A 90-minute ferry ride away from Copacabana is the beautiful Isla Del Sol which has got to be one of Bolivia’s greatest treasures. A place of much cultural, historical and spiritual relevance, the tiny island is, according to Incan mythology, the birthplace of the Sun. From here, the Sun sent its two children, Manco Kapac and Mama Ocllo, to found the Incan Empire and bring wisdom and knowledge to the world. For those of Incan descent, the island is where all life began. The south side of Isla Del Sol has some fairly impressive ruins to visit, but for most travelers who come to Copacabana via the grand-scale glory of Peru’s Macchu Picchu, they’re unlikely to wow. If you are keen for a view of Incan architecture, there’s the Inca Garden, Inca Steps, Inca Spring and the Sun Island complex to take in. But by far the greatest view is the view from the island—a never-ending panorama of different perspectives of the lake, the nearby snow-capped Andean peaks, and the lush valleys below.
An exhausting, but infinitely rewarding hike from the south to the north side of the island is the best way to appreciate the surroundings. It takes a good three hours even if you don’t stop to breathe, refuel or take pictures, but the slower the better. You’ll bump into local families leading laden llamas nimbly over the makeshift path, children eager to pose for pictures in exchange for money or caramelos (candy), and the odd fellow traveler heaving up the hills. And don’t be surprised if a few nonagenarian locals scuttle past you at the speed of light, because for the Bolivians who call the island home, the altitude, the heat and the incline are all in a day’s work.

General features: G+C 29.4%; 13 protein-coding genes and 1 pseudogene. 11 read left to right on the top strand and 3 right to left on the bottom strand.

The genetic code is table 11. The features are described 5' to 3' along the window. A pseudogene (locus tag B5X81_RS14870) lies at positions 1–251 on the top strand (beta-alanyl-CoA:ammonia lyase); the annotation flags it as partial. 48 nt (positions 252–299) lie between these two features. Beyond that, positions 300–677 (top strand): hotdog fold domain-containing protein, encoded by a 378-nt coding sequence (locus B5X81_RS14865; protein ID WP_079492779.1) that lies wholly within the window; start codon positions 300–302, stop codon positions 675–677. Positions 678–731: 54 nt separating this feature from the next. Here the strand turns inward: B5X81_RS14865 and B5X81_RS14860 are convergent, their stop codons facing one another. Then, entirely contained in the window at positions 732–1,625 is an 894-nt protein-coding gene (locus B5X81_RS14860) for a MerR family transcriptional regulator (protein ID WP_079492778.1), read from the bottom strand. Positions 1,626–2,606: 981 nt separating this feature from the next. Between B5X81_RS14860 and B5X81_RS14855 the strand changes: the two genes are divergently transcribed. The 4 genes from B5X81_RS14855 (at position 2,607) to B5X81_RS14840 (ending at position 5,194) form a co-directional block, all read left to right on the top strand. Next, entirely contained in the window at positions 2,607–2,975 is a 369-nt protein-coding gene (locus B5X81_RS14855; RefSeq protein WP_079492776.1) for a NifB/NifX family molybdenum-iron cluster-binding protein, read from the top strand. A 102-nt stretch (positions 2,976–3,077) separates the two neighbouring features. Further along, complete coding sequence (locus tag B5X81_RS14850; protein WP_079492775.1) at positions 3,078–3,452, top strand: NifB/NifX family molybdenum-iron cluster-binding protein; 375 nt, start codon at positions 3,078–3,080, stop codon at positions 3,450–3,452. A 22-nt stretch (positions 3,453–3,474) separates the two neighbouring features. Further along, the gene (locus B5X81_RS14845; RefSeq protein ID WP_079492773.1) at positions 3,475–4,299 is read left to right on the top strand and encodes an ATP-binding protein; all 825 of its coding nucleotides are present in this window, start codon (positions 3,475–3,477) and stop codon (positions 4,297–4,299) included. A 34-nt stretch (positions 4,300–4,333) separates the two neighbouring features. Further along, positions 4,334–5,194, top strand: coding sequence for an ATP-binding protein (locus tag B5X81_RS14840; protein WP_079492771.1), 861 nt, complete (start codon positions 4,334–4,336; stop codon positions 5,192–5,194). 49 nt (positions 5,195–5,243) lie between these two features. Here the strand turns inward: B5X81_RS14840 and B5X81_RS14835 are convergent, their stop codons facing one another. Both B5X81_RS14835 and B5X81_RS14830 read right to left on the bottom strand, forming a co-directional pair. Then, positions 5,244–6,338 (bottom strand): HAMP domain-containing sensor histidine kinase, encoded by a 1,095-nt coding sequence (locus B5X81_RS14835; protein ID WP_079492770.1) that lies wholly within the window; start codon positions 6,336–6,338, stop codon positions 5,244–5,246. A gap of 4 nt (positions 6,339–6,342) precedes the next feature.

When you reach the north, bedraggled and be-sweated, there’s a fair choice of lodgings for the night, from a small backpackers’ hostel to a more up-market hotel or two, but rest assured, there are no neon signs, McDonalds or taxis in sight. You won’t even spot a car. Everything about the island is designed to complement it, and even the priciest hotel is a rustic natural stone construction. Hot water is not likely to find its way into your pipes and in fact, any water you may get will be a trickle rather than a gush (if you’ve done a bit of travelling around South America, you’ll be well prepared for the workings of their electric showers). But when you learn the lengths the locals go to in order to source it from one of only three springs on the island, you’ll soon realize the insignificance of your inconvenience. Indeed, Bolivia can be very humbling at times.
If water is in short supply, hospitality is not. Locals open their kitchens to visitors—and that’s about the extent of fine dining—but you’re unlikely to find friendlier service or fresher fish anywhere else. While the parents do the cooking, the children serve the beer, set the table, and chat with wide-eyed curiosity to any foreigners who can string a few words of Spanish together (and even those who can’t). Bring these kids a gift of a pen or a little writing paper, and they’ll positively glow. But if you have a picture of your home country or your family on hand, that’s first prize, because you’ll be able to connect with them in a profoundly simple way.
A night’s sleep on Isla Del Sol could easily qualify as a religious experience in itself—whether it’s the altitude (12,580 ft), the hike, or the local cerveza that does it. Either way, watching the sun set at night and rise the following morning, you can’t help but feel that if the Sun was born anywhere, it did well in choosing this place.
Hotel accommodation on Copacabana: $20-30/room
Hotel accommodation on Isla del Sol: $20/room
(prices quoted are for top-of-the-range options, though bear in mind that the Bolivian equivalent of 5-star lodgings is a far cry from the Hyatt)
Meal in a restaurant: $5
Local beer: $1-2
Ferry ride to Isla del Sol: $5